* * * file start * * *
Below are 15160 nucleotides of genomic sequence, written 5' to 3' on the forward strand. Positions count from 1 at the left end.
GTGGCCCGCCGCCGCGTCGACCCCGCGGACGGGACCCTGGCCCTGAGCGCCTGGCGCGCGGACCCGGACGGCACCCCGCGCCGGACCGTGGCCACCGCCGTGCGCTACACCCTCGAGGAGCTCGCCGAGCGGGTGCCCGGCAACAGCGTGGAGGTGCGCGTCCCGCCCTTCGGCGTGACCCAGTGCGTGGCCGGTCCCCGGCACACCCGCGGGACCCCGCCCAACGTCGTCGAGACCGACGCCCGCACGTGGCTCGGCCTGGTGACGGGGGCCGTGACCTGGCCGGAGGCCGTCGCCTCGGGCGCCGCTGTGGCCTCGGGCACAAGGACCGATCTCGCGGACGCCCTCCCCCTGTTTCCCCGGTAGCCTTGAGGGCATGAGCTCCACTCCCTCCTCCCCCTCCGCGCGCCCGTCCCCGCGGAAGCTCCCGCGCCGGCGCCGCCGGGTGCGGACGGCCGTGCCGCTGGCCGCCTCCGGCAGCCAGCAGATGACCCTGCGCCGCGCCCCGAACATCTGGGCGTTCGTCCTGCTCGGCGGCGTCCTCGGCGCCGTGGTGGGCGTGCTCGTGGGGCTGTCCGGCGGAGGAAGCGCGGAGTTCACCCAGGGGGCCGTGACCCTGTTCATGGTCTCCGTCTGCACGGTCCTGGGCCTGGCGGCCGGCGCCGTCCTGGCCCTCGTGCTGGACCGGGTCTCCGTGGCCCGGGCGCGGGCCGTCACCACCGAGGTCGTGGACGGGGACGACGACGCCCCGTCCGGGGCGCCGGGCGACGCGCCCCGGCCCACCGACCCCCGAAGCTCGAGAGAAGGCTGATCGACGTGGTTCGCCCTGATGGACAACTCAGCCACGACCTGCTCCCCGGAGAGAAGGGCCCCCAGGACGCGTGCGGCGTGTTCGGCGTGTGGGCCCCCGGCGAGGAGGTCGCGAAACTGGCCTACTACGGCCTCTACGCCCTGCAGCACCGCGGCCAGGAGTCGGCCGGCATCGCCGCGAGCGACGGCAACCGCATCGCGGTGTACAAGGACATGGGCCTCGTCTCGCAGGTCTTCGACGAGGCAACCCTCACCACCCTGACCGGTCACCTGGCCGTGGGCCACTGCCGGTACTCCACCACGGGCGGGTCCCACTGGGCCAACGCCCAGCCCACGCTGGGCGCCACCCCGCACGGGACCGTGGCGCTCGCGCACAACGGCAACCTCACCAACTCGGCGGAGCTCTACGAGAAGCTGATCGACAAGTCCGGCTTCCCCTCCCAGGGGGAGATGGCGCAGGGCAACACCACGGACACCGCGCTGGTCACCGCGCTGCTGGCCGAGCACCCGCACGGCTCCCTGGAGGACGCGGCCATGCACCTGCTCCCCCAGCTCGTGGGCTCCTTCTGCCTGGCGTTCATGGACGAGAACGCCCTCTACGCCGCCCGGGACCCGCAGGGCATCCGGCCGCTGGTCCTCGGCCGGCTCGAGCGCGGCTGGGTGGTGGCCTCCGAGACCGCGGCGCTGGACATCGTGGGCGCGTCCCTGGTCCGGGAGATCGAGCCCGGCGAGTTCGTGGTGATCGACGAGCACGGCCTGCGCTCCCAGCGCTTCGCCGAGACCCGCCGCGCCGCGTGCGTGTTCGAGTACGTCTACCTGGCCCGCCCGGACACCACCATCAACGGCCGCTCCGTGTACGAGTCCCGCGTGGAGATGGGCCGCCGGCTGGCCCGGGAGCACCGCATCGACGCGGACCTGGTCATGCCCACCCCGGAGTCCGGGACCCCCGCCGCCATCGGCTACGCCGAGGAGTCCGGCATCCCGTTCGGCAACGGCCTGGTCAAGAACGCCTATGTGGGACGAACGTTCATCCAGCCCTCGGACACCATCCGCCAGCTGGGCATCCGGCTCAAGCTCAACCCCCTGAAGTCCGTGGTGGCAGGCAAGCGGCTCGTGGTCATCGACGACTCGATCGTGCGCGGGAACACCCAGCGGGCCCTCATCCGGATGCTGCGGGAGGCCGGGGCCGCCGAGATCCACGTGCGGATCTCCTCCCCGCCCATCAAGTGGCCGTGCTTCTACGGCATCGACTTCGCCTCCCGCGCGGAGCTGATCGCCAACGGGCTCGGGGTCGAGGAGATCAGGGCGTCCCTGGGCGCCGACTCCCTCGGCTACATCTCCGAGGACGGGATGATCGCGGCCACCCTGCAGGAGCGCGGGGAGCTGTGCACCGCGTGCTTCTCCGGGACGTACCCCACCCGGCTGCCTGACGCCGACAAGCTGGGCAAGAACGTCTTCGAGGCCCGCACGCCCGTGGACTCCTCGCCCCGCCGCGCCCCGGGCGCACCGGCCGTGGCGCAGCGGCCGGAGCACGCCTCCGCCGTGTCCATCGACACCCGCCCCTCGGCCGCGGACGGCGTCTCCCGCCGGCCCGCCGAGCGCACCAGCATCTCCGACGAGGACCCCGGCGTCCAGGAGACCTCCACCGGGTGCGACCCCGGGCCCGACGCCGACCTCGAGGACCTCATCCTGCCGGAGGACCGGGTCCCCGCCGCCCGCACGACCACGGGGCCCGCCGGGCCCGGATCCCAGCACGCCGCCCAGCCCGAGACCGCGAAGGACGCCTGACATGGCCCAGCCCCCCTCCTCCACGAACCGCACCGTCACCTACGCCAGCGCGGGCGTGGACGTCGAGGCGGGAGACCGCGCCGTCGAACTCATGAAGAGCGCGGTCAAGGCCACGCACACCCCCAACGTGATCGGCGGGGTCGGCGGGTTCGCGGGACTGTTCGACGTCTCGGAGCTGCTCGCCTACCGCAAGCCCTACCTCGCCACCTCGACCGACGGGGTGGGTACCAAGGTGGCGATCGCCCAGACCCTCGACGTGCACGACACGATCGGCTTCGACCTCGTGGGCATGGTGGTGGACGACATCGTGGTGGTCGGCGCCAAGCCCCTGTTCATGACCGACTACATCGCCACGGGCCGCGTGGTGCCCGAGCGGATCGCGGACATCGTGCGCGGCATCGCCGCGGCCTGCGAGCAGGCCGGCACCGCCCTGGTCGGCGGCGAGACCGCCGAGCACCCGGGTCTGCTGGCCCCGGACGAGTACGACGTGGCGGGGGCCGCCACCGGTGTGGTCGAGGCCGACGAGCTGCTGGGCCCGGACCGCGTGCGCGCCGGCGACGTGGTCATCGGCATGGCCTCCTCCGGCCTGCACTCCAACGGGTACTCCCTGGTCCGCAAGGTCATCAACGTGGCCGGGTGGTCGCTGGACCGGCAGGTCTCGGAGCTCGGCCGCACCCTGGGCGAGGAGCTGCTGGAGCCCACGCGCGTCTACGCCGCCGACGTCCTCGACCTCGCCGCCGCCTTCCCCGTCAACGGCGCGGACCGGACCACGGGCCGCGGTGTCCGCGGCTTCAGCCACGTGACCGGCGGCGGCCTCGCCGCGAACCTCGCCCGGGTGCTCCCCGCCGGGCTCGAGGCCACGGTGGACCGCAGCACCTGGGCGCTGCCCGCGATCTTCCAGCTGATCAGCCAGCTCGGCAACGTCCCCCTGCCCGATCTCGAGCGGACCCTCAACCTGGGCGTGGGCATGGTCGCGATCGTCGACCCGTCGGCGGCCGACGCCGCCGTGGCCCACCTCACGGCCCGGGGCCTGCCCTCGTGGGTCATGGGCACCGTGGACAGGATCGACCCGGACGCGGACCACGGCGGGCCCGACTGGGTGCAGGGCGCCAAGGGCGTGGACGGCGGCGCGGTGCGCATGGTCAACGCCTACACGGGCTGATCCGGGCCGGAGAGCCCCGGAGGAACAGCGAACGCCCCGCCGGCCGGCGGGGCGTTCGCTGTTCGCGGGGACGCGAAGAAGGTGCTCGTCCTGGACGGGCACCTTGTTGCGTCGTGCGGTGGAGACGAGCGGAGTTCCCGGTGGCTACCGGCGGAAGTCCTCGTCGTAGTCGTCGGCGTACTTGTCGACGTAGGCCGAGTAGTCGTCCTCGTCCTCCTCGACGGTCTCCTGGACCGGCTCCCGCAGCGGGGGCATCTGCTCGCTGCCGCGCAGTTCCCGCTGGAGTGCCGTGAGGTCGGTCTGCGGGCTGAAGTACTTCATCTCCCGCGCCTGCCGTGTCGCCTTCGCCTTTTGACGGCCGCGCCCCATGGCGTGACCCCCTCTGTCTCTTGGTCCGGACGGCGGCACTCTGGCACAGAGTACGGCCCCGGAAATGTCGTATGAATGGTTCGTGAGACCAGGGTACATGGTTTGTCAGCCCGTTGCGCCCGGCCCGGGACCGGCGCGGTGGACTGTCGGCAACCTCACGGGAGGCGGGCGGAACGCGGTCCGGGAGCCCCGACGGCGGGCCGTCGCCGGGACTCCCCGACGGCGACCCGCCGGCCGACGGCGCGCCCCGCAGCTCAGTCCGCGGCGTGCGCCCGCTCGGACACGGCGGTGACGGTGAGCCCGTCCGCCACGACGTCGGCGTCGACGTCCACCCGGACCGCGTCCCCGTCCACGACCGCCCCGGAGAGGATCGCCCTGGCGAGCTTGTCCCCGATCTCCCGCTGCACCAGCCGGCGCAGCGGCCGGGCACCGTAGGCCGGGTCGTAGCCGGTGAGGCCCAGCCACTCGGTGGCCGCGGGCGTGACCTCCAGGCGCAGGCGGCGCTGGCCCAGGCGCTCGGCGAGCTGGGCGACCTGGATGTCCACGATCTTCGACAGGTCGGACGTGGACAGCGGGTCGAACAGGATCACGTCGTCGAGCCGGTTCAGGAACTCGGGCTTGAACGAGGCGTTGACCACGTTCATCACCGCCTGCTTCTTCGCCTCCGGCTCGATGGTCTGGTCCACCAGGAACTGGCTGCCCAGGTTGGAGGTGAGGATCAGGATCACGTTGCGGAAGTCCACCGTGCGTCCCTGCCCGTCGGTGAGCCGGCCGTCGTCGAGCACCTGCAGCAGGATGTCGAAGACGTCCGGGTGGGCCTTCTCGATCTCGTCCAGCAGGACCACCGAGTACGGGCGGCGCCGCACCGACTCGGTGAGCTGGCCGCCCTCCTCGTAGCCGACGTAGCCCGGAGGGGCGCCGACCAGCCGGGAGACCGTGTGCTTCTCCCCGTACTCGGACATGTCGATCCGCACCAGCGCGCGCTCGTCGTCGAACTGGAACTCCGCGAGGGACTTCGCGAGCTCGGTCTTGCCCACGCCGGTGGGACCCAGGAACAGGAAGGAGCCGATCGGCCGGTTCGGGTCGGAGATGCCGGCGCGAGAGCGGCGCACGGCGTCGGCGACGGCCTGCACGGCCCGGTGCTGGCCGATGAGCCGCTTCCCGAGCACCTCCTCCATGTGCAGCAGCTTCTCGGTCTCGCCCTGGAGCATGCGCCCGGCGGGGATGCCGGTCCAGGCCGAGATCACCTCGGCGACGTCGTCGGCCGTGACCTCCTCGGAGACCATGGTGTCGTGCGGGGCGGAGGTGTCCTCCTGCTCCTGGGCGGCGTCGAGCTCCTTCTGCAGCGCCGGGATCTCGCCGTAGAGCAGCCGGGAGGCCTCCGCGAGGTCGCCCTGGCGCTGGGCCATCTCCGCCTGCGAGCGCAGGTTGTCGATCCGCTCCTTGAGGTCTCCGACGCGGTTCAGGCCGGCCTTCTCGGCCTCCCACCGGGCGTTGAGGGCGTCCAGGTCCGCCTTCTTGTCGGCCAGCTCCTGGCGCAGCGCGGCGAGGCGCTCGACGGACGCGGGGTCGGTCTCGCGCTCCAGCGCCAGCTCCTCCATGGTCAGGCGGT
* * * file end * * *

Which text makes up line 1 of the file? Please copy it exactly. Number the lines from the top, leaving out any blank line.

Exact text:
Below are 15160 nucleotides of genomic sequence, written 5' to 3' on the forward strand. Positions count from 1 at the left end.